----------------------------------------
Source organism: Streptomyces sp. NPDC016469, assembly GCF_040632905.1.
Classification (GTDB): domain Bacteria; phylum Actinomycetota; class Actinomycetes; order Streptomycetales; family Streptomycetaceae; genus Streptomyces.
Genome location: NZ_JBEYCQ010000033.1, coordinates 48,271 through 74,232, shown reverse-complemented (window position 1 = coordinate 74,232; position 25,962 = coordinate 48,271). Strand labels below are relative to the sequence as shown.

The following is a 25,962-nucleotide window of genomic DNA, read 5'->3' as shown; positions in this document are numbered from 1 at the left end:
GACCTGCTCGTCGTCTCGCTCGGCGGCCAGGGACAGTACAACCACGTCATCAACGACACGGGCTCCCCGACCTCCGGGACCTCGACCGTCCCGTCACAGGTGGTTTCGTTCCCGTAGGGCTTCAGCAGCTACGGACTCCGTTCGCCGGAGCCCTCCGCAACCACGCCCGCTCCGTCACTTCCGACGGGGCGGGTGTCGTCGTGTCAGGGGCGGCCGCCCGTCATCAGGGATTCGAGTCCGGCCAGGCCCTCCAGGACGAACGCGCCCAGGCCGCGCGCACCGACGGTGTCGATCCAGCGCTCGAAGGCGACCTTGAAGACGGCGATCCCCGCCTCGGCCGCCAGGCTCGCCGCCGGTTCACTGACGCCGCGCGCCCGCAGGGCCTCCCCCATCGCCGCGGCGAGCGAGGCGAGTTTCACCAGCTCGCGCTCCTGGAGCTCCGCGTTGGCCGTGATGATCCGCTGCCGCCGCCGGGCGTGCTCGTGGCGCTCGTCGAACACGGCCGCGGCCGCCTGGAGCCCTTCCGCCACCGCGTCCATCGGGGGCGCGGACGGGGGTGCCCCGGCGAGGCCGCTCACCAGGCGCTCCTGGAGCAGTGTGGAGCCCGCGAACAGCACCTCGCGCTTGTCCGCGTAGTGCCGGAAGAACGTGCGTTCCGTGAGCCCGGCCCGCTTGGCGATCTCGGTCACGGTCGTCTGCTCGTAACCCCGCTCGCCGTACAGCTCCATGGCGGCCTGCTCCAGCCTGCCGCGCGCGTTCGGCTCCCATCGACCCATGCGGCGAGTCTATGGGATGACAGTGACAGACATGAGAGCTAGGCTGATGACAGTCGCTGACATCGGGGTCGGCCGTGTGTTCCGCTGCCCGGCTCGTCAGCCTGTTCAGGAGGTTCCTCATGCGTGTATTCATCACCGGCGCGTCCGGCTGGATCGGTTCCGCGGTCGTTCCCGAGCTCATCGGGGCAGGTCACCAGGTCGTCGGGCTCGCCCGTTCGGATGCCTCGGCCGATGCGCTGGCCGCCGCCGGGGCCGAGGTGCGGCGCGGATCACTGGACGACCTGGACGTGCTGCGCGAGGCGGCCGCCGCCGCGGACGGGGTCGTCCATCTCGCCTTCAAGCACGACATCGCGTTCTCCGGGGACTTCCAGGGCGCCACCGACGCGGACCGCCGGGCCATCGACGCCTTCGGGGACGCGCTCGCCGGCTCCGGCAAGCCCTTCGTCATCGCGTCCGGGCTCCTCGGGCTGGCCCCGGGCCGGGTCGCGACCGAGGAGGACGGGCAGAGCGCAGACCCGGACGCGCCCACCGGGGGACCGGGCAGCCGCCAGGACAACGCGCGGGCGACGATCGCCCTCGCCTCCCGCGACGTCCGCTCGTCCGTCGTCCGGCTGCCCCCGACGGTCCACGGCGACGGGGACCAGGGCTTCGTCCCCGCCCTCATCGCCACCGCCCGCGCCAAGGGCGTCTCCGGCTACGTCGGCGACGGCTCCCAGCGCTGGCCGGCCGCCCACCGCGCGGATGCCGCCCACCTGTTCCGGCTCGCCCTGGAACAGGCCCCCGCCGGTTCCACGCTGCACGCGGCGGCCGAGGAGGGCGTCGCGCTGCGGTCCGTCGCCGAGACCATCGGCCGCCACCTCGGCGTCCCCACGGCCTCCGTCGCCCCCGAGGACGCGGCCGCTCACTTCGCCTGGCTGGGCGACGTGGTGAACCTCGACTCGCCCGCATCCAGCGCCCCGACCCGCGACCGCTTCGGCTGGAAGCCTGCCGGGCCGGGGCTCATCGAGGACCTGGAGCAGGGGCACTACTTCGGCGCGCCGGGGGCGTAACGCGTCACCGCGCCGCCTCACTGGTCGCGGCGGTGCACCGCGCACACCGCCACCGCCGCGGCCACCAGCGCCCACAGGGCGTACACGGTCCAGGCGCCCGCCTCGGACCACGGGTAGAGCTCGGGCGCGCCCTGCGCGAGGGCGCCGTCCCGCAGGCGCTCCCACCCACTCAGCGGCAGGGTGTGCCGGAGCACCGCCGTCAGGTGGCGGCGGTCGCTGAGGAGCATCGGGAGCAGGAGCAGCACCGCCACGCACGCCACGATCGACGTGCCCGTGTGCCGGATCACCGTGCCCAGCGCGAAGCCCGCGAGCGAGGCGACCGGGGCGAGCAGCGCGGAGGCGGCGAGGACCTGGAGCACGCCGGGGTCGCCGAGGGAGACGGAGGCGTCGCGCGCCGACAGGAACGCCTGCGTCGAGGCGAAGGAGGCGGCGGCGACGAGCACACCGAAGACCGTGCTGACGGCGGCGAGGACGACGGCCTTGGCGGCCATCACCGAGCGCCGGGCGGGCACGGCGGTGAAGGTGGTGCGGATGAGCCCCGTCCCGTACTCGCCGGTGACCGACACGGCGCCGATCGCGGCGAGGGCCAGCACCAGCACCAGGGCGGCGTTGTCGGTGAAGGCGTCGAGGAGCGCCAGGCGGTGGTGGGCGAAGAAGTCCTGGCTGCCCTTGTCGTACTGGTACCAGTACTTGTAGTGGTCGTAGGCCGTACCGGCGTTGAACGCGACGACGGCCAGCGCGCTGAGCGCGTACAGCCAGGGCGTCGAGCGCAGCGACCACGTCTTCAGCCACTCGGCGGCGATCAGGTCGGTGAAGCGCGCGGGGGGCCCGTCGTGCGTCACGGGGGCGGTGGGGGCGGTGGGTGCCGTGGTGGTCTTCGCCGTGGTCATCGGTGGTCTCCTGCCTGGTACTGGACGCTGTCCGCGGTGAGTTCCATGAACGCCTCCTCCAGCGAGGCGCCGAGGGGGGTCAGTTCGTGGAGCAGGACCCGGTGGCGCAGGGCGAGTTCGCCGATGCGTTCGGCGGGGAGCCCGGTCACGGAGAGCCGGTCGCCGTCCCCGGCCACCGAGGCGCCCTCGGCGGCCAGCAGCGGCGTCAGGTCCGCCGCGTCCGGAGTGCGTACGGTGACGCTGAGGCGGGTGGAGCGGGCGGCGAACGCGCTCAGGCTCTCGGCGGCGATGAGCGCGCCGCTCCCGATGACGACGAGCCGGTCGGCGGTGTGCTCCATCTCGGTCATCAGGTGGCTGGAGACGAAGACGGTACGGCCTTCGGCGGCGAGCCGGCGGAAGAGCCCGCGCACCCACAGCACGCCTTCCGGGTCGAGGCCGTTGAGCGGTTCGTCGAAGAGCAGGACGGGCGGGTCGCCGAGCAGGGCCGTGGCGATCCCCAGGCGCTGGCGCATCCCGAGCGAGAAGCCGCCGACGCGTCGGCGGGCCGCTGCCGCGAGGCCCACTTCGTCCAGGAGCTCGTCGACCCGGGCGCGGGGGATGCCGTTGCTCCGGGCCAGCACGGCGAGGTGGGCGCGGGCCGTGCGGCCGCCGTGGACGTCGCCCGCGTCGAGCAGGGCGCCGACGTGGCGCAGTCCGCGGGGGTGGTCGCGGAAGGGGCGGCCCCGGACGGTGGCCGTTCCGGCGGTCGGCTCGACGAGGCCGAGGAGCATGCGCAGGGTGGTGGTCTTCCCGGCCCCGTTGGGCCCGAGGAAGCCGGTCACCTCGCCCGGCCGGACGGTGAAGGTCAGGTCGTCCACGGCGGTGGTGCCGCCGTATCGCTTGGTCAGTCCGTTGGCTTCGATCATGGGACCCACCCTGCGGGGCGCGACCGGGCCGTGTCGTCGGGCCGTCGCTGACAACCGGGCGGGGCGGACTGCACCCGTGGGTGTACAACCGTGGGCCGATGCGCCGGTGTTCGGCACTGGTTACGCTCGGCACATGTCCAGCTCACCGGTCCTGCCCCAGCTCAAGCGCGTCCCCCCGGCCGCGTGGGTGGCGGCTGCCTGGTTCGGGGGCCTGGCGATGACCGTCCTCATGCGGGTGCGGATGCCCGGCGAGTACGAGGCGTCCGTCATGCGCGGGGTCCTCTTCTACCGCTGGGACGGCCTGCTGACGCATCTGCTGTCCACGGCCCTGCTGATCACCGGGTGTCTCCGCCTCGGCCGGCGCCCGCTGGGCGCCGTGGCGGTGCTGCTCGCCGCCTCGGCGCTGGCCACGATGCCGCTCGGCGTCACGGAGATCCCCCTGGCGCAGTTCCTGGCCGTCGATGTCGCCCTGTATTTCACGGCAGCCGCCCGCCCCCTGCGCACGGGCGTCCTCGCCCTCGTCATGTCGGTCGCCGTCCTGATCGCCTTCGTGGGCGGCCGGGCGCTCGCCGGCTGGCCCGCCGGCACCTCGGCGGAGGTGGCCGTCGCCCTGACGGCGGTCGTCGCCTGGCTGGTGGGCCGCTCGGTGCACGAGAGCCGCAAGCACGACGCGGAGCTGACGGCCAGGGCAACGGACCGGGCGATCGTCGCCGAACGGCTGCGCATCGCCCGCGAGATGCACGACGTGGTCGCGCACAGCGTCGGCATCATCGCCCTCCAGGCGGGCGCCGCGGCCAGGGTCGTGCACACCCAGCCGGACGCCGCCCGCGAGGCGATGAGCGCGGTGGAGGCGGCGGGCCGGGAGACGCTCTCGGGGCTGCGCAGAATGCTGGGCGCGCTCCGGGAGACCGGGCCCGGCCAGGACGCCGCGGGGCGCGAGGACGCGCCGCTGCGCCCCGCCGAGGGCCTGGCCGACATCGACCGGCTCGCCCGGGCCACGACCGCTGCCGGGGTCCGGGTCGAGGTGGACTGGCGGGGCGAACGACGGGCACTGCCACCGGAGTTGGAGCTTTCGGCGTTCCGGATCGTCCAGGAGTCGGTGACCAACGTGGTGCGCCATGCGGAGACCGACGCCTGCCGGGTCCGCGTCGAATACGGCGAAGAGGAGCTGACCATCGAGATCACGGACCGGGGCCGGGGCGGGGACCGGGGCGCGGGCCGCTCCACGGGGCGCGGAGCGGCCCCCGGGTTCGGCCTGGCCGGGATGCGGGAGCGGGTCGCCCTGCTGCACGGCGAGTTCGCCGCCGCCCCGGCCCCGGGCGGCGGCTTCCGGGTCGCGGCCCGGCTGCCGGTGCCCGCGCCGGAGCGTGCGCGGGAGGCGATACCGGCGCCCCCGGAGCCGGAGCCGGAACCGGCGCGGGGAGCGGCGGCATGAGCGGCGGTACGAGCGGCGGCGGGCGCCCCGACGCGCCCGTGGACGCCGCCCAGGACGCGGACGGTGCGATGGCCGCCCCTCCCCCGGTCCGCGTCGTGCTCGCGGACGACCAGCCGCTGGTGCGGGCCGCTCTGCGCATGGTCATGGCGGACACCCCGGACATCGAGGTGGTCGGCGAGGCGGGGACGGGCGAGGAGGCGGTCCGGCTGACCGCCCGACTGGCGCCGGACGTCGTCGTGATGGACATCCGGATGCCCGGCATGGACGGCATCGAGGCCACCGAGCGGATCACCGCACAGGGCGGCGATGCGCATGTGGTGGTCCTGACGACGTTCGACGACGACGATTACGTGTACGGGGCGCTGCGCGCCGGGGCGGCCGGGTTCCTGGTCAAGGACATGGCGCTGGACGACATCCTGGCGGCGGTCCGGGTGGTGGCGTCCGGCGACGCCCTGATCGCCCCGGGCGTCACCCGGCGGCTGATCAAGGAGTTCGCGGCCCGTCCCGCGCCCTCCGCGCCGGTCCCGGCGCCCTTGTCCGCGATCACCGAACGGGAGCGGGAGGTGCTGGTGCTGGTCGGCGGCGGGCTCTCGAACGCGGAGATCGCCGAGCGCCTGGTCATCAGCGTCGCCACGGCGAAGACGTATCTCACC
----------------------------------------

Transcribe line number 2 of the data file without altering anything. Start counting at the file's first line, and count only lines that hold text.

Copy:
Classification (GTDB): domain Bacteria; phylum Actinomycetota; class Actinomycetes; order Streptomycetales; family Streptomycetaceae; genus Streptomyces.